Instant cameras have been around now for close to half a century. Riding a recent wave of nostalgia, prompted in no small part by modern apps like Instagram, these aging devices have staged a popular comeback. Fujifilm in particular has had great success with their Instax mini series, which runs on none other than the classic polaroid. But this is of course the age of smartphones, and novelty alone wasn’t going to keep the instant camera alive. With great insight, Fujifilm married smart functionalities seamlessly with instant camera capabilities in what would be the Instax Share SP-1. The acronym “SP” stands for smartphone printer. Don’t be fooled by the SP-1’s somewhat silly design though –this is one Polaroid film printer that easily lives up to its name.
The Fujifilm Share SP-1 was purchased for the purposes of this review. I am neither a paid affiliate nor an employee of Fujifilm. In addition, I do reserve the rights to the media used in the review, so do contact me if you wish to reproduce any part of the writing or photography seen here. Apart from that, hope that y’all enjoy the review.
BUILD AND DESIGN
The SP-1 is a smooth curved cuboid. It looks unassuming, and in fact even a little comical. A power button and an opening for printed film reside on the top arc. The white plastic chassis has a subtle glitter that is nice –but also slightly out of place. On the back panel is a ledge for removing and replacing the printing film cartridge. Located on the bottom face is the battery compartment. On the left side are a power port and an extremely thoughtful button allowing for easy reprinting. Well-placed forward facing LED lights also let users gauge film capacity and battery charge easily. The SP-1 isn’t small though, and won’t easily go inside a modern pocket (cargo pants aren’t fashionable these days folks).
The SP-1 uses specialty CR2 batteries. I would’ve preferred the conventional AA or AAA batteries for convenience but the CR2 is needed for the higher voltage printing application. Unfortunately, the stock batteries are not rechargeable through the power port and have to be replaced every once in a while. Fujifilm has stated that the camera can print a hundred films before ever needing a swap. Based on my personal usage, I found battery life to be fairly good and swaps infrequent. The power port provides an alternative power supply for the SP-1 and can be used with a USB charger that supplies at least 5W of power. This can help cut down the use of batteries, but is overall a fairly impractical solution (not to mention that the cable is sold separately). In this sense a rechargeable battery would’ve worked far better.
Setting up and using the SP-1 is hassle free. It acts as its own access point when you turn it on. To use the SP-1, first download the Instax Share application on either the Play store or the App Store. The application automatically detects the printer and the UI is straightforward. From the home page, you can open your camera roll to select which photo you want to print. Basic photo editing can be done when you select the picture to print; easily add birthday and holiday templates, text, and even filters! The default password for the SP-1 is ‘1111’ but this can be changed through the settings, in order to prevent strangers from connecting and using the SP-1. For those who don’t care for the security, the password can also be completely removed.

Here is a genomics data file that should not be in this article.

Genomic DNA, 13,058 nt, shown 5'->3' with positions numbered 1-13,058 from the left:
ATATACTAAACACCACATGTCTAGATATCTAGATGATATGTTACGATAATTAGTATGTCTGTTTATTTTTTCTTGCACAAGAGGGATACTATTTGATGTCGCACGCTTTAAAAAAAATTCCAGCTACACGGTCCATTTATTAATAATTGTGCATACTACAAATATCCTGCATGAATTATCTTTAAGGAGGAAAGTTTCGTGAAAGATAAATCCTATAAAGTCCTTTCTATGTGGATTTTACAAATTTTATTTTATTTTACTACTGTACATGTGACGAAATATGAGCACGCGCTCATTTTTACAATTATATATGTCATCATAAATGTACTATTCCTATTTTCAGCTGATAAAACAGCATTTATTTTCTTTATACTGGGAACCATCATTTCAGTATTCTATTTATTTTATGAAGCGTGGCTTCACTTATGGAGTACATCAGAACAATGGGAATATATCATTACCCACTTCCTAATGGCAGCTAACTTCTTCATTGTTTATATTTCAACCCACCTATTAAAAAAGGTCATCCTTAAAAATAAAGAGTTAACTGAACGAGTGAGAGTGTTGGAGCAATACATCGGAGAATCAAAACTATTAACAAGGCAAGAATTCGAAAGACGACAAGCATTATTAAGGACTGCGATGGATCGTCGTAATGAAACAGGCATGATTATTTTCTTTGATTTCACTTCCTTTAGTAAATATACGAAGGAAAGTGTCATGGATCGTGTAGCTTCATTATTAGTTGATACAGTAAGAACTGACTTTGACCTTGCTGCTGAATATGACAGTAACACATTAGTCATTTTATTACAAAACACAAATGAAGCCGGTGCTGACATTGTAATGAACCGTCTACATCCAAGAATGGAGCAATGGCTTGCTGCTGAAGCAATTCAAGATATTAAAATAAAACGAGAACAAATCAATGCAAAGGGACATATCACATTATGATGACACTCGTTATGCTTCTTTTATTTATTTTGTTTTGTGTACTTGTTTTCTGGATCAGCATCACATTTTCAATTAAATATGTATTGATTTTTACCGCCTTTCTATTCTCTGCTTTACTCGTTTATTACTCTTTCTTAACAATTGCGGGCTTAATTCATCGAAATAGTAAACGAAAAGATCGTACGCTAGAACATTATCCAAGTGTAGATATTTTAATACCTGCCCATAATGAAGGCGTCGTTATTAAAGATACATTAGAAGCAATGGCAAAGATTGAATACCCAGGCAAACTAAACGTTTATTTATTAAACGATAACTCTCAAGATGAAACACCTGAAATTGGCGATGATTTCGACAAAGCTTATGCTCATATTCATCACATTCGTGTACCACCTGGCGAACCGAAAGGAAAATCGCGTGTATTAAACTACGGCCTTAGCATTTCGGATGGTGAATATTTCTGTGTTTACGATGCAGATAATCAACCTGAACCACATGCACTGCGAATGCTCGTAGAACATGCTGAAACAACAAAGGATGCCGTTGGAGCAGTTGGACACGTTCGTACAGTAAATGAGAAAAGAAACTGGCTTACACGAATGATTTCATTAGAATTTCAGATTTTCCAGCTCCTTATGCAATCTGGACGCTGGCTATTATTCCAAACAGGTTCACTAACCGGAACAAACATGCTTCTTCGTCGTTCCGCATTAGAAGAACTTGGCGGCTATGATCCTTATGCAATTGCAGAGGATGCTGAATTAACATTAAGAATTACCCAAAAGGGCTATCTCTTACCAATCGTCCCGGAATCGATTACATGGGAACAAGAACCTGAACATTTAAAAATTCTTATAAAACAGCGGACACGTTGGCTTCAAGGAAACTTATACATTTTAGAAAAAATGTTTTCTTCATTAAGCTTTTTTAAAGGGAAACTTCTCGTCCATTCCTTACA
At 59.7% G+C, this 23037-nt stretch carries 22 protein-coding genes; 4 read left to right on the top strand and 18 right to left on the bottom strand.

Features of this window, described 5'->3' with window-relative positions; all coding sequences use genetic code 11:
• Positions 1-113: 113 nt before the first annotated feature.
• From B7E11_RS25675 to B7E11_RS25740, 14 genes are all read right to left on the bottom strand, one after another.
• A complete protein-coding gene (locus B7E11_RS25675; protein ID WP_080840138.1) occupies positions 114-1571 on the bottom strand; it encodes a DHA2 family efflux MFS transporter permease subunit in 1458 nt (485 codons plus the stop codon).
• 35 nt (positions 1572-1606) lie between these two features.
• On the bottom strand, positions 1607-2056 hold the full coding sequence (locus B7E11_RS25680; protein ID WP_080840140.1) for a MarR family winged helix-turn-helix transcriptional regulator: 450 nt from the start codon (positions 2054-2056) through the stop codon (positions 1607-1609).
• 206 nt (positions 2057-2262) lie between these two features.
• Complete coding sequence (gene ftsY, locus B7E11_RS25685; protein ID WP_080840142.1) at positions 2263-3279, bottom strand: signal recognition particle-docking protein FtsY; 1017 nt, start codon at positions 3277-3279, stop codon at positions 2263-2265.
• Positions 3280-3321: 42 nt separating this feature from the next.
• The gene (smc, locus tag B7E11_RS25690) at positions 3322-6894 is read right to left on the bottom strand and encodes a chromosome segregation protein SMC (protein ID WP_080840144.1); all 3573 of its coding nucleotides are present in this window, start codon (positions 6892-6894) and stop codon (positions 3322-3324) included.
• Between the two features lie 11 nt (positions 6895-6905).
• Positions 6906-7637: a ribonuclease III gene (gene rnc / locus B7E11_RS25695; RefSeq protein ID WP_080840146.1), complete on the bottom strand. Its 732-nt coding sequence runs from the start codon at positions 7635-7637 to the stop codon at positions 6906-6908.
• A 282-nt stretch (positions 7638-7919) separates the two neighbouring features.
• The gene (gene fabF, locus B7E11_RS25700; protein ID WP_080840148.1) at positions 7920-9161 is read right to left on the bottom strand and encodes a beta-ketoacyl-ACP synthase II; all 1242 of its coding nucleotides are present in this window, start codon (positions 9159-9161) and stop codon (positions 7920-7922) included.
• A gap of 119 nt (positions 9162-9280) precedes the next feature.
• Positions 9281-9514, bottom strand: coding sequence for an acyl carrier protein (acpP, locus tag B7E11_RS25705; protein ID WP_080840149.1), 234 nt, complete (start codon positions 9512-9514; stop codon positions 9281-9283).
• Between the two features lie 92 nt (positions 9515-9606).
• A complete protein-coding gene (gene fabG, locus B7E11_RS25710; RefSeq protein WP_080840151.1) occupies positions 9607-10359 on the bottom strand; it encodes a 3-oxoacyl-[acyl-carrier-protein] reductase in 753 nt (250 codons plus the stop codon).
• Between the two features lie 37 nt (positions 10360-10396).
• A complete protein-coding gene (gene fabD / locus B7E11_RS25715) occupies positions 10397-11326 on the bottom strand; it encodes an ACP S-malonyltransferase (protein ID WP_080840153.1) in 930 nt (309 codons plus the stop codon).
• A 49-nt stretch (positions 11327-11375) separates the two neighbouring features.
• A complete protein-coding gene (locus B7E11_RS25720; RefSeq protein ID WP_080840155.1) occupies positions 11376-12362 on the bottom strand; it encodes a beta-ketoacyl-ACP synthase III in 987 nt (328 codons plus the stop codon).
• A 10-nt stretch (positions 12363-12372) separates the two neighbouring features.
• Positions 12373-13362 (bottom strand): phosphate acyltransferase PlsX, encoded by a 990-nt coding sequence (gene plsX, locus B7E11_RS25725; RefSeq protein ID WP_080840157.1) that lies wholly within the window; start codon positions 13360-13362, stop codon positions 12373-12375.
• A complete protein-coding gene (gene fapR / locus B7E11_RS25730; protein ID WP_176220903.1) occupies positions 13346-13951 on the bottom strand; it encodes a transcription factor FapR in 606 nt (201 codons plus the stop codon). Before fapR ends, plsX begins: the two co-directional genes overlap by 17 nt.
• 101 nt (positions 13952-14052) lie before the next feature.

The camera uses the credit card size Polaroid film popularized by Fujifilm. The actual image is not large as there are thick borders surrounding the film, but its overall small size means it can be placed in transparent phone cases and wallets. Also, no ink is needed to print; instead, it is chemically developed, which is why it takes a couple of minutes for the image to mature. You save on printer ink, but the film prices aren’t exactly cheap at around $11-12USD on amazon for a pack of twenty.
Moving on to picture quality, this is no professional photo printer, so temper your expectations with these prints. With a supported resolution of only 640 by 480 pixels, printed Polaroid films are a far cry from today’s modern smartphone photos. Perhaps the greatest shortcoming of the Instax Share is its color production, which is fairly evident given that the colors are less vibrant than the original image. The result is an atmospheric but nonetheless faded look.
COMPARISON WITH THE INSTAX MINI
The SP-1 is essentially an alternative to Instax Mini for producing the iconic mini portrait Polaroid picture, albeit at more than twice the price. The SP-1’s advantages however, are numerous compared to its instant camera counterpart. With the SP-1, the convenience of a smartphone is can be tapped with a simple app. The ability to do pre-printing editing is immensely helpful. Most importantly, the reprint function makes it easy for everyone to have a copy of the photo.
Polaroid pictures are fun and appealing and the SP-1 no doubt makes it painless to take them. There are cheaper alternatives to the SP-1 but the ubiquity of the classic white bordered film means that it is both easily recognizable and replaced. While not as affordable as the Mini series, the benefits of the SP-1 easily justify price difference. If you have set your mind on an instant camera, the SP-1 would be our sure recommendation.